Already the market is on tenterhooks waiting for Gentle Ben Bernanke to chopper into Jackson Hole to deliver his annual state of the Fed address. It was at Jackson Hole last year where Bernanke laid the groundwork for what eventually became QE2 in early November of last year.
He’s been dealt a more difficult hand this year. He’s already “spent” (created) $600 bln in additional quantitative ease over the last year, bring the Fed’s balance sheet within shouting distance of $2 trln, with very little to show for it. Dipping his ladle in the same old well is unlikely to yield materially different results this time around, if you ask me.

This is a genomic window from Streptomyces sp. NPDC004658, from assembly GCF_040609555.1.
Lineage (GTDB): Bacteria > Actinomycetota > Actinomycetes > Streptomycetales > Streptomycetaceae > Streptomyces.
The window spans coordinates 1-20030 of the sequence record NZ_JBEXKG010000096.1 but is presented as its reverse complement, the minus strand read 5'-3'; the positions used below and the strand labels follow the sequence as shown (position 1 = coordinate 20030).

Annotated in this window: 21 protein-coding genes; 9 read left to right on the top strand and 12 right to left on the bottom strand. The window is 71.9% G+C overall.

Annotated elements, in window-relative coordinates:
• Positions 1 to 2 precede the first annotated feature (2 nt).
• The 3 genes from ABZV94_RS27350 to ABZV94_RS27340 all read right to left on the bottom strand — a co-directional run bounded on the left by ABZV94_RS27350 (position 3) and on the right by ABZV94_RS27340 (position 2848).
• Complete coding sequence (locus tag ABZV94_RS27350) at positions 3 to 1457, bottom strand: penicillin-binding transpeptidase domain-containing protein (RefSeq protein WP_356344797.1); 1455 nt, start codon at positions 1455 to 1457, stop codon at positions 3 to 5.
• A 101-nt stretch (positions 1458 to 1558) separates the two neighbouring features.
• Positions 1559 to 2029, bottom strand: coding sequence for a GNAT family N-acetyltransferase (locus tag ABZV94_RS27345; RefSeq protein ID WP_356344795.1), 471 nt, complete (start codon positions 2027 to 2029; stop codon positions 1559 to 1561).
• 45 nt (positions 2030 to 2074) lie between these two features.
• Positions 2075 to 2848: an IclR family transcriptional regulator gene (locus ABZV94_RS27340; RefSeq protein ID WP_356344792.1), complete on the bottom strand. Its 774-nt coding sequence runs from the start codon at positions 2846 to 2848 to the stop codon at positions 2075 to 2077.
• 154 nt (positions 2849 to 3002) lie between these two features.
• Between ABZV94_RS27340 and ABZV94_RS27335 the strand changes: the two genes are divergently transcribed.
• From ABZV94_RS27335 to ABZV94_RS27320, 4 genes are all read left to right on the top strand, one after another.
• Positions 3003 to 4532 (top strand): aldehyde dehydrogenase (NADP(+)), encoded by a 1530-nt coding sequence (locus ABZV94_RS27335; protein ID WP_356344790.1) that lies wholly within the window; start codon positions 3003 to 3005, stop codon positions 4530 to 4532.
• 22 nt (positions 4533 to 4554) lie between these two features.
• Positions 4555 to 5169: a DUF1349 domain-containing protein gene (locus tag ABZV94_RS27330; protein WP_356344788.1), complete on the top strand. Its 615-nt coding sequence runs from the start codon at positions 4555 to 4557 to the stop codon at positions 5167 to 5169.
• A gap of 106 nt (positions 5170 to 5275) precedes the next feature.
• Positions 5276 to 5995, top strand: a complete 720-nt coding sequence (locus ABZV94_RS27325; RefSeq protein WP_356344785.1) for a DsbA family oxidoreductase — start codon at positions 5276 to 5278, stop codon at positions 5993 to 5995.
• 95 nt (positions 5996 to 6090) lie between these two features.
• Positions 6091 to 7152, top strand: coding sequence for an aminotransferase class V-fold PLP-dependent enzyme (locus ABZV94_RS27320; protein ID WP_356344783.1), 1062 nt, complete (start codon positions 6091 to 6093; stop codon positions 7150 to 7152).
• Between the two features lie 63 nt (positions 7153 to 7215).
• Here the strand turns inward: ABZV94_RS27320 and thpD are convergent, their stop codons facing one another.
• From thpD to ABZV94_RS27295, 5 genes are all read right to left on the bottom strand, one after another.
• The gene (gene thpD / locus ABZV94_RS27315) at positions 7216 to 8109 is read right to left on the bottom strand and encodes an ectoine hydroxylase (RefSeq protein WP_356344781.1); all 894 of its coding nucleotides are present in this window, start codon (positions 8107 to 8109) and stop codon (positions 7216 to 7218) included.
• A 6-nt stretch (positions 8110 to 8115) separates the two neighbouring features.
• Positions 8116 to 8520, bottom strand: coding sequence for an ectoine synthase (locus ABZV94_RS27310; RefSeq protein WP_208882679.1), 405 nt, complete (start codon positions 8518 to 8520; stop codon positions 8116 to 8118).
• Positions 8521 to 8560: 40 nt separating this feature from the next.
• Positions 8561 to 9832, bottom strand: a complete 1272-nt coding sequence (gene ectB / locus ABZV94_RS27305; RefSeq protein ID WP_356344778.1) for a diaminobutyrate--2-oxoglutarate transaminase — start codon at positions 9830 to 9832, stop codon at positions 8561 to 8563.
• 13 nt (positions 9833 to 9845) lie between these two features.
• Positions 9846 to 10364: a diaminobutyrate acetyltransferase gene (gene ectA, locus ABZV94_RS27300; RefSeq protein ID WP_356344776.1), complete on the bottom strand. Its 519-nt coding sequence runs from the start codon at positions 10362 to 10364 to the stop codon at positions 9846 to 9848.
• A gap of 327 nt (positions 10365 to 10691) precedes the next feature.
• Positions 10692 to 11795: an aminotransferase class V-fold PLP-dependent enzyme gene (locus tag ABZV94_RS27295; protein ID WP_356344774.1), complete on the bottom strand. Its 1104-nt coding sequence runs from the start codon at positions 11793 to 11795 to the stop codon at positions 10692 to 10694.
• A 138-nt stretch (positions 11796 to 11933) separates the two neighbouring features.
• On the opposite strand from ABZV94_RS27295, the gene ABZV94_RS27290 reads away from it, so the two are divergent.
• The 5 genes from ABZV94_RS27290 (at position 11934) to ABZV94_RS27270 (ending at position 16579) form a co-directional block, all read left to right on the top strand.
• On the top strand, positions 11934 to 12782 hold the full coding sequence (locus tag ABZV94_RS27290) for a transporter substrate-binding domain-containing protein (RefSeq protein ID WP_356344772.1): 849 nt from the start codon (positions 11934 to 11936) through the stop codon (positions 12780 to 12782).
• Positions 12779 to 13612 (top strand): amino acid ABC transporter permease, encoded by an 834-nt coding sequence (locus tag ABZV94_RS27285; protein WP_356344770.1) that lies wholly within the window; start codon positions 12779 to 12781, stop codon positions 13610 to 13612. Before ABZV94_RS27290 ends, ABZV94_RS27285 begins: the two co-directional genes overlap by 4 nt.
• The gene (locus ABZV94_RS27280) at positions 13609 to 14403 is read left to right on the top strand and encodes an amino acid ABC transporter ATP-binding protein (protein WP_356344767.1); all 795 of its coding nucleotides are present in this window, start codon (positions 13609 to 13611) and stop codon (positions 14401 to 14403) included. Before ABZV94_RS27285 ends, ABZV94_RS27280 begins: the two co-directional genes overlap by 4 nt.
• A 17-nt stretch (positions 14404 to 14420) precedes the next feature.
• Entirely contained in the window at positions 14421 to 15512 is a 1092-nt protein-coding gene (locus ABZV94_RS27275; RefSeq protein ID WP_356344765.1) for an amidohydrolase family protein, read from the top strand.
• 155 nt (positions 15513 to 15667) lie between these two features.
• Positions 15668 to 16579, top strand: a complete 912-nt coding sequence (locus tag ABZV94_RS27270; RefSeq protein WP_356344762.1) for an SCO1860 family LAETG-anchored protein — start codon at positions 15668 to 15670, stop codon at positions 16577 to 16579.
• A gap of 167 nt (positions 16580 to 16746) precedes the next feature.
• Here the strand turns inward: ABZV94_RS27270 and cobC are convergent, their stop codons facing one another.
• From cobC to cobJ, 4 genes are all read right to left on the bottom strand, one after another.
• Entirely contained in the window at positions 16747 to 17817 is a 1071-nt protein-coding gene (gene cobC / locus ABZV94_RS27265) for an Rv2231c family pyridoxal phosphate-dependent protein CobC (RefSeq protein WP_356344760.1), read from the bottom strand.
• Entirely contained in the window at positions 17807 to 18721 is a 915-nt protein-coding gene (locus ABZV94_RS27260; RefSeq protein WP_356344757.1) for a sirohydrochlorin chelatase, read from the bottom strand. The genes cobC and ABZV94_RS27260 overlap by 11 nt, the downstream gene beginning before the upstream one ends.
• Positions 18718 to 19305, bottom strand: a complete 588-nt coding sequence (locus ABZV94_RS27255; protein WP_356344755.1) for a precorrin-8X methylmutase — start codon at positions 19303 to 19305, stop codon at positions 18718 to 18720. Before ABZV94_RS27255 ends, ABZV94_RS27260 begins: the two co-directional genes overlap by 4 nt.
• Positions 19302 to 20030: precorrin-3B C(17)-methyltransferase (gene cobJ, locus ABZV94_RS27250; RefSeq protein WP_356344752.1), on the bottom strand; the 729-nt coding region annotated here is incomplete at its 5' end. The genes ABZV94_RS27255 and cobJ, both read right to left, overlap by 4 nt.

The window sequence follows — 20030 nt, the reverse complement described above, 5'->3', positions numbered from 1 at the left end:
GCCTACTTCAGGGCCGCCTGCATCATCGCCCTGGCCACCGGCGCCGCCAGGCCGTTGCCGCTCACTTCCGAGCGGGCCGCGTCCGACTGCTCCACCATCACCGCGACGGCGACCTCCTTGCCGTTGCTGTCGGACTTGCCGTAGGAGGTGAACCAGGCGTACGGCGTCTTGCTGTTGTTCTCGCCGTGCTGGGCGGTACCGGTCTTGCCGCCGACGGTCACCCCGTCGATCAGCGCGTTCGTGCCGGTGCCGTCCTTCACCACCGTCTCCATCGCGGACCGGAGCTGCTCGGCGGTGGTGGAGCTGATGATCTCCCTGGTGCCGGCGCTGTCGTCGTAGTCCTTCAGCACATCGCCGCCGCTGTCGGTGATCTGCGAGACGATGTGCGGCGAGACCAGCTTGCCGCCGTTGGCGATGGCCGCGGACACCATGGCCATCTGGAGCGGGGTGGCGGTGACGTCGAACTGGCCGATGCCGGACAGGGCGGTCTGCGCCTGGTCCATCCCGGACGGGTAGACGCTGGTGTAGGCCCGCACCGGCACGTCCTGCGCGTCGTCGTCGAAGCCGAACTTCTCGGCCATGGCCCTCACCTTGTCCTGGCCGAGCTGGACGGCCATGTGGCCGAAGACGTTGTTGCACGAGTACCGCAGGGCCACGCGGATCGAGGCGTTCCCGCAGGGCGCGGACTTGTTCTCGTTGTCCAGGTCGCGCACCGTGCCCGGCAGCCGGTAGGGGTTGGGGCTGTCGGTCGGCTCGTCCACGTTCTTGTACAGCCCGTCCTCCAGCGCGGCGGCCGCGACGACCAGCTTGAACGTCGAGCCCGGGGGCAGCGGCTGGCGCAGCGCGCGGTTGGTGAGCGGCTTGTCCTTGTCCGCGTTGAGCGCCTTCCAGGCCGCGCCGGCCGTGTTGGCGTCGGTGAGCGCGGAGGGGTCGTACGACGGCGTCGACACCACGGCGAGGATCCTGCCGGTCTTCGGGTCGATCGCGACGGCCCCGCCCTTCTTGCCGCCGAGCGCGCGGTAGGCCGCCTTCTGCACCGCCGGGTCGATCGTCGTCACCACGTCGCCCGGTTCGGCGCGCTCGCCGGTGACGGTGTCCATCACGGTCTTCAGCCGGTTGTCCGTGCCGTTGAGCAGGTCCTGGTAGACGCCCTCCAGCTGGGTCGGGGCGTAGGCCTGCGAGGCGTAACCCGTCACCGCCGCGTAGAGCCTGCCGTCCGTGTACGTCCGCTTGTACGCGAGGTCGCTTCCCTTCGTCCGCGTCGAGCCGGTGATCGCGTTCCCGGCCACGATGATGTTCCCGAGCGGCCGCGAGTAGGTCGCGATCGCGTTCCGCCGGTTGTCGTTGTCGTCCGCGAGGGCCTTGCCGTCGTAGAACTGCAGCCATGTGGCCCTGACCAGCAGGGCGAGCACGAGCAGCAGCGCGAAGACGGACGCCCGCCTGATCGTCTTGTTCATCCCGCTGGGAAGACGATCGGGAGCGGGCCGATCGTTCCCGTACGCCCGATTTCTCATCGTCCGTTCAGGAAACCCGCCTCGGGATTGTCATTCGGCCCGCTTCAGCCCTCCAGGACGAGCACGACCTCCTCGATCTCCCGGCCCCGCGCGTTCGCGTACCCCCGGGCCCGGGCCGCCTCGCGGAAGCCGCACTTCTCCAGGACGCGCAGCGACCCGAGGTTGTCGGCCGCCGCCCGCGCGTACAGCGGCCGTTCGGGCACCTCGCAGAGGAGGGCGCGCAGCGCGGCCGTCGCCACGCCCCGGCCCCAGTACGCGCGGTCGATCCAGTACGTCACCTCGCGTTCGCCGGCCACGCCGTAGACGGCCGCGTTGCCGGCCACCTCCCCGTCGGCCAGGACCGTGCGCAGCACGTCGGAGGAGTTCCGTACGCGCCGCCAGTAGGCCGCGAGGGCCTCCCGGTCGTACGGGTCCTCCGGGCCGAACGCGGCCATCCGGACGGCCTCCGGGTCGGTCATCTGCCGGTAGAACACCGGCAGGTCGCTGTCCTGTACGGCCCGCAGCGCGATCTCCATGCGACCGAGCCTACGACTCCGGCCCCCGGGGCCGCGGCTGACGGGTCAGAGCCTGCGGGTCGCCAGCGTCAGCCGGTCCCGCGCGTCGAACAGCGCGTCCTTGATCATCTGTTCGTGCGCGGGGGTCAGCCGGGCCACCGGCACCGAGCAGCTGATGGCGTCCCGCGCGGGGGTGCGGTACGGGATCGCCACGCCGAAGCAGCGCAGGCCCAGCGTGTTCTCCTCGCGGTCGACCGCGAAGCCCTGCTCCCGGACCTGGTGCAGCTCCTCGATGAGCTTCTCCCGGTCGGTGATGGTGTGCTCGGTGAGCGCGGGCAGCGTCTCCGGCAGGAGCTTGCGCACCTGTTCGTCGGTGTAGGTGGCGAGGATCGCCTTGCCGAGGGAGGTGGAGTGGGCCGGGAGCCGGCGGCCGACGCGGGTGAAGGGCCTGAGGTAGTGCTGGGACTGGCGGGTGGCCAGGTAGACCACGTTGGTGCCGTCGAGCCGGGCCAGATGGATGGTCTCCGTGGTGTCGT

He’s already used one of the tools he outlined before Congress about a month ago.
One option would be to provide more explicit guidance about the period over which the federal funds rate and the balance sheet would remain at their current levels. Another approach would be to initiate more securities purchases or to increase the average maturity of our holdings. The Federal Reserve could also reduce the 25 basis point rate of interest it pays to banks on their reserves, thereby putting downward pressure on short-term rates more generally.
At Jackson Hole, the market will be attuned for anything but QE3. With headline inflation above the Fed’s target and core inflation getting close, even Bernanke will be reluctant to buy more bonds.